A Hot Meal: Langars and Food Security Beyond Ration

Author: Soumya Singhal

Photographs by: Sarvdeep Singh Arora

Editor: Riya Singh Rathore

Lunch hours at the langar hall at Bangla Sahib, New Delhi

“The Gurudwara never turns away anyone in need of food or ration,” says Harbhej Singh, the Kitchen Manager at Gurudwara Bangla Sahib in New Delhi. Upon entering the grand white-marbled langar hall, one finds sevaks or sevadaars serving hot meals to rows of people sitting next to each other.  Langars, a community kitchen at a Gurudwara, serve food free of charge to all. The kitchen at the Gurudwara feeds 30,000 to 35,000 people daily, irrespective of one’s religion, gender, or caste. The food is nutritious and freshly made by teams that work around the clock in shifts of three. The meals are as fulfilling as they are accessible, with an assortment of chapatis, rice, daal, vegetable, prasad, and dessert. 

The concept of langar started approximately around 550 years ago by Guru Nanak Dev, the first Sikh guru and founder of Sikhism. Mr. Singh narrates how Guru Nanak’s father had given him twenty rupees and asked him to make a ‘saccha sauda’ or a true bargain. While searching for such an opportunity, Guru Nanak chanced upon starving monks and decided that feeding the hungry was the truest bargain of all. Built on this spirit of giving, Sikhism adopted langar as a means to give back to the people. With seva, or service, as one of the tenets of the Sikh religion, Sevadaars are motivated by their desire to serve those in need. In fact, one of the first questions asked upon entering the langar hall was, “do you want to perform Seva?”

The kitchen has been modernised to include automated cookers and roti makers, which makes preparing large batches of meals easier. 

The Global Hunger Index of 2021 [1] indicated “severe” hunger in India with a score as low as 27.5 on 100. In addition, the Food and Agriculture Organisation [2] suggested that the inequality in per capita calorie intake for India was 0.29 in 2020. These two indicators suggest that not only is the Indian population food insecure but also that the supply and consumption of food across income groups is unequal.

Some policies have aimed at tackling this issue. For instance, the introduction of the National Food Security Act [NFSA] [3] in 2013 marked a paradigm shift in ensuring food security from a welfare perspective to a rights-based approach. The thrust towards this rights-based approach was evident in the NFSA’s [4] inclusion of access to food as a part of the right to live with dignity under Article 21, Right to Life. However, most food security schemes like the Targeted Public Distribution System [TPDS] and NFSA provide food grains or direct cash transfers to the beneficiaries. They do not focus on ensuring access to cooked meals, save for the Mid Day Meal Scheme. 

In doing so, the TPDS and NFSA assume that the beneficiaries have access to cooking appliances or even safe cooking fuel. Moreover, the TPDS, in particular, benefits only those below the poverty line. These apertures beget two main questions: how would people suffering from homelessness or those who can not afford kitchen appliances avail cooked meals? Secondly, how would low-income families afford low-cost meals given their high dependence on the open market for food grains?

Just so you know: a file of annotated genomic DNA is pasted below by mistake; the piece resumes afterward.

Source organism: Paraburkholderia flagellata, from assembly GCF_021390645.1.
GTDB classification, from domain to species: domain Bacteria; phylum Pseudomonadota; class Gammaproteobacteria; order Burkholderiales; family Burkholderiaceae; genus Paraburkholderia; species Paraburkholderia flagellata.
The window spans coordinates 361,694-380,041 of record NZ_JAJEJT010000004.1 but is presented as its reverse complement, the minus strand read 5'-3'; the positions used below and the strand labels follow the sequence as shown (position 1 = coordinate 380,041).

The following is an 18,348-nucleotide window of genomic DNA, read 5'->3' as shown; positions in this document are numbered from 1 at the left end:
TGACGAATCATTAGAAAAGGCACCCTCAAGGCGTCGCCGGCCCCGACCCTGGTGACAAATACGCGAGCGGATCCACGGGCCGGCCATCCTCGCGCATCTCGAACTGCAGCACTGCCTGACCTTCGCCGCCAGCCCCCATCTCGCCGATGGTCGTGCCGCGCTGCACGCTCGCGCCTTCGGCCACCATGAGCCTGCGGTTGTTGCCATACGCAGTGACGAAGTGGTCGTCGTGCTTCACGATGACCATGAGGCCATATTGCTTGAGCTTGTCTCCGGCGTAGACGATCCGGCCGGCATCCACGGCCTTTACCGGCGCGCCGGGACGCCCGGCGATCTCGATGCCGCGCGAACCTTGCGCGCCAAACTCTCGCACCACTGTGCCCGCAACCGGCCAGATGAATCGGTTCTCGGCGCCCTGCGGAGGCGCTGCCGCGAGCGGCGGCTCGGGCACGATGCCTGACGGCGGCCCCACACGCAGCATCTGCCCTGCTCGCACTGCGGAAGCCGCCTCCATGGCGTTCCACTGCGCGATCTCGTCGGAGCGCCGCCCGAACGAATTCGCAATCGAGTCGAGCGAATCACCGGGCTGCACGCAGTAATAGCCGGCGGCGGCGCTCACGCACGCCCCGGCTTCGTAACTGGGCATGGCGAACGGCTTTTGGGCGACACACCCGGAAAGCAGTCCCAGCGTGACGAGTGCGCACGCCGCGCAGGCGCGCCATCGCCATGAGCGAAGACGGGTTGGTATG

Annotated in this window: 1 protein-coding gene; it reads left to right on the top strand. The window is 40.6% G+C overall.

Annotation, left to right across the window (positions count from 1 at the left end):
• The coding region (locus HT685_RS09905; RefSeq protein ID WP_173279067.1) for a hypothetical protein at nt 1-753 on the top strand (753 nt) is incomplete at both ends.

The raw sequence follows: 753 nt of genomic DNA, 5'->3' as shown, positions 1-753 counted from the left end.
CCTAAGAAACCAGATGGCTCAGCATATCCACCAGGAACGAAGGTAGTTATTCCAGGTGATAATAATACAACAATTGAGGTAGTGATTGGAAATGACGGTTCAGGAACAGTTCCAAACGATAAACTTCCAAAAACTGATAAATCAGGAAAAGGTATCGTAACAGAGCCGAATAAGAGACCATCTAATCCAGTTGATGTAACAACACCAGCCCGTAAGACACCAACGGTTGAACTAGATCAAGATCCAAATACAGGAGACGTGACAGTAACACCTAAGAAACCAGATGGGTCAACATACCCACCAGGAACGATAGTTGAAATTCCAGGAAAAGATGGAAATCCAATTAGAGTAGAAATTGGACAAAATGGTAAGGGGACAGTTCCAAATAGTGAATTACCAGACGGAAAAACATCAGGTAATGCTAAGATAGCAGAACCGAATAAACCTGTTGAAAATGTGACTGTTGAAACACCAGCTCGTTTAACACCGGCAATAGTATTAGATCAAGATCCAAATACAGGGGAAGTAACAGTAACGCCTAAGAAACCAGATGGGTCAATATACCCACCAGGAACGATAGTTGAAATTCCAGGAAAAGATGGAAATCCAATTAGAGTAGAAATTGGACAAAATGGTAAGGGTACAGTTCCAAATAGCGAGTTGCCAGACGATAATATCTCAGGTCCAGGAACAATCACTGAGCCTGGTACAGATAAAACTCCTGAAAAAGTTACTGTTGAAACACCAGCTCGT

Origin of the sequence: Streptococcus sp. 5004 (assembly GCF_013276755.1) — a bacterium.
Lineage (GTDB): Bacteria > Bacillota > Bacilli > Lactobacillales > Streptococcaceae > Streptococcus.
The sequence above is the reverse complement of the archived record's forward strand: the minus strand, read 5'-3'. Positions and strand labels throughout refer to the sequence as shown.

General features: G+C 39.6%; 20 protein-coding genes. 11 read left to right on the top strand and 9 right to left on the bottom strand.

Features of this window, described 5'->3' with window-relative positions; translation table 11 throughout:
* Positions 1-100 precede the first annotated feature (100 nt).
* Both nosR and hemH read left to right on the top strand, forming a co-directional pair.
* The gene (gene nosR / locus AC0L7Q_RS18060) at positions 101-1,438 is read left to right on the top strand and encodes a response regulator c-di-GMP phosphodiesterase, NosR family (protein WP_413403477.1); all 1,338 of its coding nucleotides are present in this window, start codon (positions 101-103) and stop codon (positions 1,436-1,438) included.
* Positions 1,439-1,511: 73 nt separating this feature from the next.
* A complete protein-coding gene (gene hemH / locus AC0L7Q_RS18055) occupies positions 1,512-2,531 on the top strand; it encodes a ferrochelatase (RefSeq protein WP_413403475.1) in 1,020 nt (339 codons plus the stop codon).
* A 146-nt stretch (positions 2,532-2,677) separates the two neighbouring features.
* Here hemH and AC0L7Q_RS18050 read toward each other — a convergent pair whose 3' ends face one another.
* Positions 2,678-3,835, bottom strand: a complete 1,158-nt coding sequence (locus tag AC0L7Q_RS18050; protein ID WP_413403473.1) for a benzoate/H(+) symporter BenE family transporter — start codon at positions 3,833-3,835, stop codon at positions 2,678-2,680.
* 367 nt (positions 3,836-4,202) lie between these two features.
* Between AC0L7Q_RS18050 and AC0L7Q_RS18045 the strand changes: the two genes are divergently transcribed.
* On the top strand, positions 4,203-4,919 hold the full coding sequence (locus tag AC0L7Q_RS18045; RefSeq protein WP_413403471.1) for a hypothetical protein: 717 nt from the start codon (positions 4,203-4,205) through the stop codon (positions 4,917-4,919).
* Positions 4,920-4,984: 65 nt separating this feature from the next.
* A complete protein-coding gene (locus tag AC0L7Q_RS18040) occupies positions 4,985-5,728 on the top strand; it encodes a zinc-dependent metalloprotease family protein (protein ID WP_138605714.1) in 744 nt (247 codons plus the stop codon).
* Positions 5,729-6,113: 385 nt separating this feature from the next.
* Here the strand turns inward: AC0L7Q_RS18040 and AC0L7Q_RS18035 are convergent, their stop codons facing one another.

A peek into the digitised kitchen at Gurudwara Bangla Sahib.
A heap of plates of the meals that have been served.

Despite government efforts, the pandemic has worsened the chasm between the urban rich and the urban poor with regard to access to food and nutrition. Loss of employment has also affected people’s access to food. The Gurudwara served food to 2,00,000 to 2,50,000 people daily during the pandemic. “People’s work stopped [during the pandemic], but their hunger persisted,” rationalised Mr. Singh.

Sevadaars serving langar to the Sangat

During the pandemic, Gurudwara Bangla Sahib distributed food under DSGMC’s larger endeavour to help the Delhi government ensure food availability, especially to low-income individuals. Meals were prepared, packed, and sent to the doorsteps of even COVID-19 patients. This instance captures the coming together of the civil society and the government apparatus where the former bridged the fissures in the existing food security policy framework. Given these identified gaps, community kitchens act as a sustainable model alternative to traditional institutional measures, which do not ensure the same food security and nutrition amongst low-income individuals. What remains to be seen is whether the current policy framework can study, if not directly engage with, the community kitchen model for carving out an additional method to guarantee food security that could focus on cooked meals and not just ration.

Sevadaars serving langar to the Sangat

End Notes

[1] Our World in Data. (n.d.). Global Hunger Index, 2000 to 2021. https://ourworldindata.org/grapher/global-hunger-index?tab=chart&country=~IND 

[2] Our World in Data. (n.d.). Inequality in Per Capita Calorie Intake, 2000 to 2020. https://ourworldindata.org/grapher/coefficient-of-variation-cv-in-per-capita-caloric-intake?tab=chart&country=~IND

[3] National Food Security Portal. (n.d.). National Food Security Act, 2013. https://nfsa.gov.in/portal/nfsa-act.

[4] National Food Security Act, (2013).

Sarvdeep Singh Arora is a freelancing photographer and filmmaker based in New Delhi. He has worked with organisations like PTI, Goethe Institute Delhi, Premiere League, DLF, and the MoHFW. He has also worked on award-winning short films and documentaries.